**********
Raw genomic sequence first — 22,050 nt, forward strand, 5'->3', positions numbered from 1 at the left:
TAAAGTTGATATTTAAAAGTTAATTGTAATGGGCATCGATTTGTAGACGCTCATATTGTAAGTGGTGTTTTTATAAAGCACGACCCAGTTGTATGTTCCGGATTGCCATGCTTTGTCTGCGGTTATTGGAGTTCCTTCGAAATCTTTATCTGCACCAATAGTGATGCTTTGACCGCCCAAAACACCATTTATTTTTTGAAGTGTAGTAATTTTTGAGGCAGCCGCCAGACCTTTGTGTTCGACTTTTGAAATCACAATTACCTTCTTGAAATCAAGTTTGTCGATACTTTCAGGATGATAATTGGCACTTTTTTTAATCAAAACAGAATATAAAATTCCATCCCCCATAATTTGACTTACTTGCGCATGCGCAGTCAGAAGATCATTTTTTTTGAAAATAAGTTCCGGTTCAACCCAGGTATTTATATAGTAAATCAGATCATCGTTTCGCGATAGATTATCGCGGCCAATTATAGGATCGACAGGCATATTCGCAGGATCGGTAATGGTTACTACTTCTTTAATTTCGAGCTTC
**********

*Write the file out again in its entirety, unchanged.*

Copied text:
Raw genomic sequence first — 22,050 nt, forward strand, 5'->3', positions numbered from 1 at the left:
TAAAGTTGATATTTAAAAGTTAATTGTAATGGGCATCGATTTGTAGACGCTCATATTGTAAGTGGTGTTTTTATAAAGCACGACCCAGTTGTATGTTCCGGATTGCCATGCTTTGTCTGCGGTTATTGGAGTTCCTTCGAAATCTTTATCTGCACCAATAGTGATGCTTTGACCGCCCAAAACACCATTTATTTTTTGAAGTGTAGTAATTTTTGAGGCAGCCGCCAGACCTTTGTGTTCGACTTTTGAAATCACAATTACCTTCTTGAAATCAAGTTTGTCGATACTTTCAGGATGATAATTGGCACTTTTTTTAATCAAAACAGAATATAAAATTCCATCCCCCATAATTTGACTTACTTGCGCATGCGCAGTCAGAAGATCATTTTTTTTGAAAATAAGTTCCGGTTCAACCCAGGTATTTATATAGTAAATCAGATCATCGTTTCGCGATAGATTATCGCGGCCAATTATAGGATCGACAGGCATATTCGCAGGATCGGTAATGGTTACTACTTCTTTAATTTCGAGCTTC